Moot court program completes inaugural Peter Henning competition

Wayne State University Law School's Moot Court program concluded its inaugural Peter Henning Moot Court Competition earlier this month. Of the 30 junior members who participated in the two-day competition, 2L Chloe Brueck prevailed as the Fall 2022 In-House champion.

During the competition's Preliminary Rounds, judges evaluated oral advocates based on the substantive content of their arguments, knowledge of the record, extemporaneous abilities, and courtroom demeanor. The top eight oralists from the preliminaries advanced to the competition's upper rounds the next day.

"We're extremely proud of all our junior members," said Dominica Convertino, moot court chancellor. "Each oralist spent innumerable hours over the semester to prepare for this competition, and their hard work was evident through their nuanced, thoughtful, and sophisticated legal arguments."

Convertino further noted a "profound appreciation for the nearly fifty practicing lawyers, law professors, and judges who graciously volunteered to participate in this competition."

Among those volunteers were judges of the competition's Final Round: Michigan Court of Appeals Chief Judge Elizabeth Gleicher, Wayne Law Professor William Ortman, and University of Detroit Mercy School of Law Professor Karen McDonald Henning, whose late husband, Professor Peter Henning, inspired the competition's new name.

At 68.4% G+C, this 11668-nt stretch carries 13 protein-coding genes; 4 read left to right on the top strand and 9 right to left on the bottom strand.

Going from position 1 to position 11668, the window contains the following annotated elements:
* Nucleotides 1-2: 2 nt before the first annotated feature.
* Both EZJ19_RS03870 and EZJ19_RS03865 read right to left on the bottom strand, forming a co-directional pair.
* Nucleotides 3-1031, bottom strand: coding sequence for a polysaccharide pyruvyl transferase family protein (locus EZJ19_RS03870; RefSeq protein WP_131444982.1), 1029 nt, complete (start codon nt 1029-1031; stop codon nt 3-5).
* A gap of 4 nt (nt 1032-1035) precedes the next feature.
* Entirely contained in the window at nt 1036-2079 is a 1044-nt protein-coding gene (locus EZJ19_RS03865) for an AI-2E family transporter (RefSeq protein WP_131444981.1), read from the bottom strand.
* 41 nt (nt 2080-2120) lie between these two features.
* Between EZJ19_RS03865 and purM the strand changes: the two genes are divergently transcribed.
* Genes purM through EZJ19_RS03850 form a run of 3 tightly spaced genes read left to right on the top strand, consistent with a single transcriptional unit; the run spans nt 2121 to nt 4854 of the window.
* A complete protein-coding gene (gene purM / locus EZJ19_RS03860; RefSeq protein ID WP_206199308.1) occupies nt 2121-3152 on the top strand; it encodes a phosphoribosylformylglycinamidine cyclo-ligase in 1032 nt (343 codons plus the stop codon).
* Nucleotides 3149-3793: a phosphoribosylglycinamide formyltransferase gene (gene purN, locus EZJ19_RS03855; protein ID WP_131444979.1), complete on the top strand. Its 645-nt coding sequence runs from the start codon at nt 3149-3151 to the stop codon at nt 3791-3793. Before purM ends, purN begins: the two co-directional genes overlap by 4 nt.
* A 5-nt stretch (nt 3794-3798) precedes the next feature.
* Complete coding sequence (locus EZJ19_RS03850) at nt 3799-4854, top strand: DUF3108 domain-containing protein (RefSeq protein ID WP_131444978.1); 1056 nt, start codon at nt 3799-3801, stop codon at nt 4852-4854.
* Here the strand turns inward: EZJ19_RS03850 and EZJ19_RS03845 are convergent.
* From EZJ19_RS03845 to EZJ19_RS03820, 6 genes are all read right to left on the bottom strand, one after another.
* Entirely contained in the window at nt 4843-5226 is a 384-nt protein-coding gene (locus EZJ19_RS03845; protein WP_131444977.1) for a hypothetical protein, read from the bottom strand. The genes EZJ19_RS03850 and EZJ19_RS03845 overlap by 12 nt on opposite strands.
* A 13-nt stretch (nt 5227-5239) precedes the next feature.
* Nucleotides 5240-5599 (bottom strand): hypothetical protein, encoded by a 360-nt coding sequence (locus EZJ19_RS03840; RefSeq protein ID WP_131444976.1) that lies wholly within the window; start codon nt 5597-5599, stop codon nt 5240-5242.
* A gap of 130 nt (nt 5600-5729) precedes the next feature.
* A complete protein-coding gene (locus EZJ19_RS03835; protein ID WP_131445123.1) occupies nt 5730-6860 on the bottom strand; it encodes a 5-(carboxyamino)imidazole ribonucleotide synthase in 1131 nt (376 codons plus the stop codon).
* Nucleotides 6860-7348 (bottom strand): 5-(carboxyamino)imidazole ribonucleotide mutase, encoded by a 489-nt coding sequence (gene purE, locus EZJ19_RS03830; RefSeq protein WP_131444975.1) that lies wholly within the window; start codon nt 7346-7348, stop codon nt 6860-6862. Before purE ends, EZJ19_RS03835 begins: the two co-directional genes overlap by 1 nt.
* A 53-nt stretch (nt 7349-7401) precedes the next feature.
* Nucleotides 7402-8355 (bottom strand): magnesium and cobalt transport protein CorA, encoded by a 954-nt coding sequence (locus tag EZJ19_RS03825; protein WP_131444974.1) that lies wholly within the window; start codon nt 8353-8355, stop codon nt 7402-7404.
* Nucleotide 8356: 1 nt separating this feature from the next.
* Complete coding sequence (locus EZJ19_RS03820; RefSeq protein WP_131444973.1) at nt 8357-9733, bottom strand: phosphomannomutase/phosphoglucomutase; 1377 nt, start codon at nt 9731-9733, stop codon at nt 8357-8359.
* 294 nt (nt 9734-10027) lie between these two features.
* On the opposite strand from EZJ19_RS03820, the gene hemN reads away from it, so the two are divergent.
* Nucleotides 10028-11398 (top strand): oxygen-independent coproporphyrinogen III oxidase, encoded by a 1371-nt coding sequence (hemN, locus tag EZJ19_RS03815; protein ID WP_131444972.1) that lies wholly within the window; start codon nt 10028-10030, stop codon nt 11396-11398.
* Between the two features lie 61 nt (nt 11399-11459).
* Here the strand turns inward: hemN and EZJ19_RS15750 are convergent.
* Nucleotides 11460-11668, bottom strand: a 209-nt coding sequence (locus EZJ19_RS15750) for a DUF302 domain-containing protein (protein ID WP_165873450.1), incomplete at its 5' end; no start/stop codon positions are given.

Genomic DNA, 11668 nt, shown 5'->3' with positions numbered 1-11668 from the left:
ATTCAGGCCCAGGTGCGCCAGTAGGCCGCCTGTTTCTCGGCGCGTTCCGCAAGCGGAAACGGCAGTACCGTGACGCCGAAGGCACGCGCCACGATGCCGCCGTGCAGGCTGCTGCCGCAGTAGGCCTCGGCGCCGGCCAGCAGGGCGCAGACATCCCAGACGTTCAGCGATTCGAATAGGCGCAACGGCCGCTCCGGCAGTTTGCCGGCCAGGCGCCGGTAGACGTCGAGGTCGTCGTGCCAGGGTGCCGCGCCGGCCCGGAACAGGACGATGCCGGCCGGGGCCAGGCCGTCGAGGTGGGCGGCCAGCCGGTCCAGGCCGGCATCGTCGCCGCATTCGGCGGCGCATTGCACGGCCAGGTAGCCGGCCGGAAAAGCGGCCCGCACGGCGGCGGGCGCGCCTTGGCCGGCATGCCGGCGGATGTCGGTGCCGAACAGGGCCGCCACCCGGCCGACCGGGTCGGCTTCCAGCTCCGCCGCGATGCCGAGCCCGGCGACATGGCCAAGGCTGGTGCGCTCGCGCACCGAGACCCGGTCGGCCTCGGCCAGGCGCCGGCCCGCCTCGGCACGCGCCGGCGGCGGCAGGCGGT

The competition's top eight oralists who advanced beyond the Preliminary Rounds are Chloe Brueck, TK Khan, Aleksandra (Aleksa) Luca, Ila Zielke, Amia Jackson, Maxwell (Max) Rosen, Connor Schram, and Akshita Verma.

Each year, junior members of Moot Court extensively research legal issues in unsettled areas of the law. In addition to oral advocacy preparation, Junior members are enrolled in Appellate Advocacy—an upper-level writing course taught by Professor Amy Neville. According to Neville, who also serves as the Moot Court faculty advisor, this program is invaluable in preparing students for their future career. "Appellate advocacy hones students' brief-writing skills and, as a result, makes them stronger oral advocates," added Neville.


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